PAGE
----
The HIMSS Interoperability Showcase, part of the HIMSS Global Conference & Exhibition, demonstrates interoperability – the ability for different technology systems to communicate – in real-time with actual products in the marketplace. The following guest post shares the impact seamless data exchange can have on patients, providers and caregivers.
Advances in healthcare technology allow clinicians and nurses to track data in real time, promote communication among care teams, and speed the delivery of care. Nowhere is this more important than in the emergency department (ED).
When workflows in the ED are efficient, they improve staff operations, patient flow and drive patient satisfaction and safety. When they are not efficient, the results can have a direct, negative impact on the quality of care.
As we are amid an opioid epidemic, behavioral health emergency department visits continue to reach all-time highs. Providers across the U.S. are searching for new ways to streamline the process of efficiently providing the right service to these patients in a timely and cost-effective manner.
According to Becker's Hospital Review, Til Jolly, MD, CMO of SOC Telemed, on average, one in every eight ED patients has a mental or substance abuse disorder. These patients often spend hours waiting for a psychiatric evaluation in the ED, which can limit throughput, increase boarding costs and cause missed revenue opportunities from other emergent patients due to bed capacity constraints. Waiting costs can top over $2,000 per mental health patient, and reimbursement is also much less for mental health.
Tackling this issue head on, many organizations have tapped into the power of telehealth. As a result, many EDs are equipping their treatment rooms with cameras, monitors and high-speed internet to enable remote consultation with specialists located across the globe to help manage the growing need for telepsychiatry abilities in the ED.
Healthcare systems are looking for new ways to further the adoption and success of telehealth in this area by leveraging technologies that support their goal of increasing the speed and efficiency of getting patient consults started, launching their telehealth visit, and providing the patient with appropriate care.
In order to launch telehealth sessions in the ED, an informed consent form, such as the one that is required when receiving medical care, is generally required.
From the bedside, to the video conferencing screen and even from the patient’s home computer, informed consent’s vital role in healthcare remains the same. And, when this process of capturing informed consent falls short, it opens a door of legal risks, compliance, delays in care, additional costs, patient safety risks and operational issues.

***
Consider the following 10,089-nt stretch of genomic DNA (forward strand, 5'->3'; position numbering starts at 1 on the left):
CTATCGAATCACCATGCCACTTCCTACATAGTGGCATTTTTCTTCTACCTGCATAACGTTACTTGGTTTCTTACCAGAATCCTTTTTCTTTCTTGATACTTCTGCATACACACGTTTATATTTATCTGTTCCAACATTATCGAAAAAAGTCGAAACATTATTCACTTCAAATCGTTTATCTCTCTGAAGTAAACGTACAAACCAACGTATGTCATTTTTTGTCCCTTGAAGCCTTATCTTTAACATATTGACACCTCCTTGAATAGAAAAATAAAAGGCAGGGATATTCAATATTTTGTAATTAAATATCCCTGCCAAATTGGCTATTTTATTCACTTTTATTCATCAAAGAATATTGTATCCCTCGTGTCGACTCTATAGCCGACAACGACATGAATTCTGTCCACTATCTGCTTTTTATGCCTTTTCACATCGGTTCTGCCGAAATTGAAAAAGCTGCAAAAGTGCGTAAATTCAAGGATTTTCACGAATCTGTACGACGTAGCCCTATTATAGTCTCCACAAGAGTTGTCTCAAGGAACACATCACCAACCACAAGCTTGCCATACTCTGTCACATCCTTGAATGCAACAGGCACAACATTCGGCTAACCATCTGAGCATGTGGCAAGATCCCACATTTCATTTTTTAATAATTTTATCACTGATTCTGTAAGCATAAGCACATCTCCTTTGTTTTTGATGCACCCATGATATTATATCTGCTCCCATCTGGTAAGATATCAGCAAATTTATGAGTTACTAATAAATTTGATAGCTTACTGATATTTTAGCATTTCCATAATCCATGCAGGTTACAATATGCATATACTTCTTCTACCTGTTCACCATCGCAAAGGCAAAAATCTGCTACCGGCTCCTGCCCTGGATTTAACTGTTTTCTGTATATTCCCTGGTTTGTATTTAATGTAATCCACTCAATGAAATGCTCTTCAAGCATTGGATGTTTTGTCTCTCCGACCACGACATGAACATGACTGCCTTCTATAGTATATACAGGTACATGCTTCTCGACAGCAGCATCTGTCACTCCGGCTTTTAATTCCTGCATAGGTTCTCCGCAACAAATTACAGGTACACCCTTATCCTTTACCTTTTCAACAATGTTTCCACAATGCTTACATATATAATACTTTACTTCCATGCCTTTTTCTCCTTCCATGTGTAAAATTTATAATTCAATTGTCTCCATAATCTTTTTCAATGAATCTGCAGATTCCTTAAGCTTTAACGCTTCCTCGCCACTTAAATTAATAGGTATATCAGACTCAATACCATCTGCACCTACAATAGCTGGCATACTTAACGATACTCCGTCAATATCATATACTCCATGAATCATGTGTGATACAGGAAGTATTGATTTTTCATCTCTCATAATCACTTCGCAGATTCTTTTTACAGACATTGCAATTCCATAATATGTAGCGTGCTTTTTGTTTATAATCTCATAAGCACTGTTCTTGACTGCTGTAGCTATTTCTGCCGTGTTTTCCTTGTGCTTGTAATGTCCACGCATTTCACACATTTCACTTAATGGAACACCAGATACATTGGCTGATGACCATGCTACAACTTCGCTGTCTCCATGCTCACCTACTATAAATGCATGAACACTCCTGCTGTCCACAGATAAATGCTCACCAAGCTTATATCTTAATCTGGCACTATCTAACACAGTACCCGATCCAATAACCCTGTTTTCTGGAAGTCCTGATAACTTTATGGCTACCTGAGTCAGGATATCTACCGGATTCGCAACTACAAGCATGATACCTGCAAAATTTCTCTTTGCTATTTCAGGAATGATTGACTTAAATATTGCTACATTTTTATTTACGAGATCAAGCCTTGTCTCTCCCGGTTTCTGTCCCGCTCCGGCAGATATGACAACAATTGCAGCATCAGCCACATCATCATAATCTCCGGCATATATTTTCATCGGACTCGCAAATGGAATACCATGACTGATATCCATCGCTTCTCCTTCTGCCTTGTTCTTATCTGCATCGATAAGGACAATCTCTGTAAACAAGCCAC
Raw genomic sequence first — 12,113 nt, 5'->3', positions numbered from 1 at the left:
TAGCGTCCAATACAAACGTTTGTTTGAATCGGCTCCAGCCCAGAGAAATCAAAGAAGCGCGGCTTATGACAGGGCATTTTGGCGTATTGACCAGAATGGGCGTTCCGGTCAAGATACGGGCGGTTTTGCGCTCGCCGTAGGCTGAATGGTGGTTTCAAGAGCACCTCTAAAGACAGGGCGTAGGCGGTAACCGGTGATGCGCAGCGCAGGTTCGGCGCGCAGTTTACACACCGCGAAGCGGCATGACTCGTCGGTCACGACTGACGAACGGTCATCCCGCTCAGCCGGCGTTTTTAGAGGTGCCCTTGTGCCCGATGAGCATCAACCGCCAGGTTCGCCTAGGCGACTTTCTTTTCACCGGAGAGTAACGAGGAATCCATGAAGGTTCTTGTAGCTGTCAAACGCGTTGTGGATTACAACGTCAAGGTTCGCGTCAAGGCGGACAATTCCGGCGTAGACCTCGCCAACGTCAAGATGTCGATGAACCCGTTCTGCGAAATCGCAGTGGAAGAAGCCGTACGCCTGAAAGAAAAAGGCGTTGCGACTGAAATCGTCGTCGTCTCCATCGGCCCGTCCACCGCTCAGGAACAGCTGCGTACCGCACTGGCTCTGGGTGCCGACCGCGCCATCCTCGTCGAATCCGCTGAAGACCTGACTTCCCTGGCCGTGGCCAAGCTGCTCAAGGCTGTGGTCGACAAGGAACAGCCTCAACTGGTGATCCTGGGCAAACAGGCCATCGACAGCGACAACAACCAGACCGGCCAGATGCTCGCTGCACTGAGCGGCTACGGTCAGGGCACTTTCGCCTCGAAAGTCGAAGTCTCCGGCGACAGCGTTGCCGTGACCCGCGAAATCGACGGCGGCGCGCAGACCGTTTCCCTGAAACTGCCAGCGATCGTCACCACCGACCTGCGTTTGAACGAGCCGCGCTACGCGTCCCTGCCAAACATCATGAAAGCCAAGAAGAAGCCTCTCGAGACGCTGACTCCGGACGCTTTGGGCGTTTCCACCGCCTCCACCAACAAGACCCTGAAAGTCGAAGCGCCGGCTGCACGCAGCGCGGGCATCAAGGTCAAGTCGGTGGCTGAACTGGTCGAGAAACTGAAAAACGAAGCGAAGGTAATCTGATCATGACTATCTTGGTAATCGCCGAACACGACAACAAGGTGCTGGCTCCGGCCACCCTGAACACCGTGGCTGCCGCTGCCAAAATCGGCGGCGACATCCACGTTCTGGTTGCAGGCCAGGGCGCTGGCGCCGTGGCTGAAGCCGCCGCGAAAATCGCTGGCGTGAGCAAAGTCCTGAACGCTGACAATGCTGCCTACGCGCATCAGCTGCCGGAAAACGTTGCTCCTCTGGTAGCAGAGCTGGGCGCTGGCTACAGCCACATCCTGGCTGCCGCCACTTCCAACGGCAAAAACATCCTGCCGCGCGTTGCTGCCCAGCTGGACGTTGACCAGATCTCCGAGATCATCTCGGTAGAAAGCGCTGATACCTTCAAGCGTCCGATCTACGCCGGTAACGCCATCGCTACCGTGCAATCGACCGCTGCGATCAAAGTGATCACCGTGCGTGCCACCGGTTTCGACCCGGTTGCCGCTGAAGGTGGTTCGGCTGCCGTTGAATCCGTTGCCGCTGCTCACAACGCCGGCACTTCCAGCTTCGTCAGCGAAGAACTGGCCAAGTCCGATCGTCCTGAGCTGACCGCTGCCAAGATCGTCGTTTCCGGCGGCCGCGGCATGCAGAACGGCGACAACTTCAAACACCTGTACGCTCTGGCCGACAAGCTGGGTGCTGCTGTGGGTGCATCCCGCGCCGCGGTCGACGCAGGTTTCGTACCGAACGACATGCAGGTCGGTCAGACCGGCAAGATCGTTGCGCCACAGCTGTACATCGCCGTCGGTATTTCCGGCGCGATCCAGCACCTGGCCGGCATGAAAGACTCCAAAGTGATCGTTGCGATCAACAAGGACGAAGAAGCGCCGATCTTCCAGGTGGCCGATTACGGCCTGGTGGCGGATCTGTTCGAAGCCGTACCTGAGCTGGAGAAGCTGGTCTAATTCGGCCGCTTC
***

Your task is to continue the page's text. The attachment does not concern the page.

In a world where technology advances in healthcare include remarkable breakthroughs such as telehealth, artificial intelligence and data analytics, just to name a few, it is surprising to discover one of the most important processes in healthcare: the informed consent – has yet to capitalize on existing technology.
In fact, three quarters of organizations still use paper forms to document the critical process of informed consent vs. leveraging electronic signature technology.
The inefficiencies inherent to paper-based consent form processes can result in missing or improperly scanned forms. According to The Joint Commission, more than 500 organizations recently experienced compliance issues due to missing informed consent forms. As government and industry organizations demand the informed consent process meets the necessary requirements for truly informing the patient about their care plans and anticipated procedures, healthcare organizations are seeking a better way to improve the critical process across the care continuum, leading to initiatives like the ONC’s eConsent Trial Project.
While consent is more than a signature, the way the consent is documented on a form is extremely important. Failure to obtain informed consent is one of the top 10 reasons why medical malpractice claims are filed against hospitals.
Electronic informed consent technology exists today that allows you to replace paper forms with electronic forms (eForms) that offer many benefits to both patients and staff.
eConsent technology leverages health IT standards and specifications developed by organizations like HL7 and IHE to integrate with your electronic health record to present the correct documentation for patient signatures on mobile devices – streamlining the consent process.
The opportunity for immediate archival and visibility of the consent in the EHR is important, specifically in the case of the ED – where time is of the essence and care team members can be dispersed.
As health systems turn to emerging technologies, such as telehealth – it is time for the pervasive process of informed consent to keep pace. Organizations are recognizing that mobile signature technology is an important comportment to facilitating the telehealth process. This is especially true in the ED, where each second counts.
As the industry turns to telehealth to address some of the biggest concerns in the behavioral health space, and beyond – eConsent will play a key role in unlocking the full potential telehealth brings to lowering costs, improving specialized care access and speeding the delivery of quality care.
Sponsored content. The views and opinions expressed in this blog or by commenters are those of the author and do not necessarily reflect the official policy or position of HIMSS or its affiliates.
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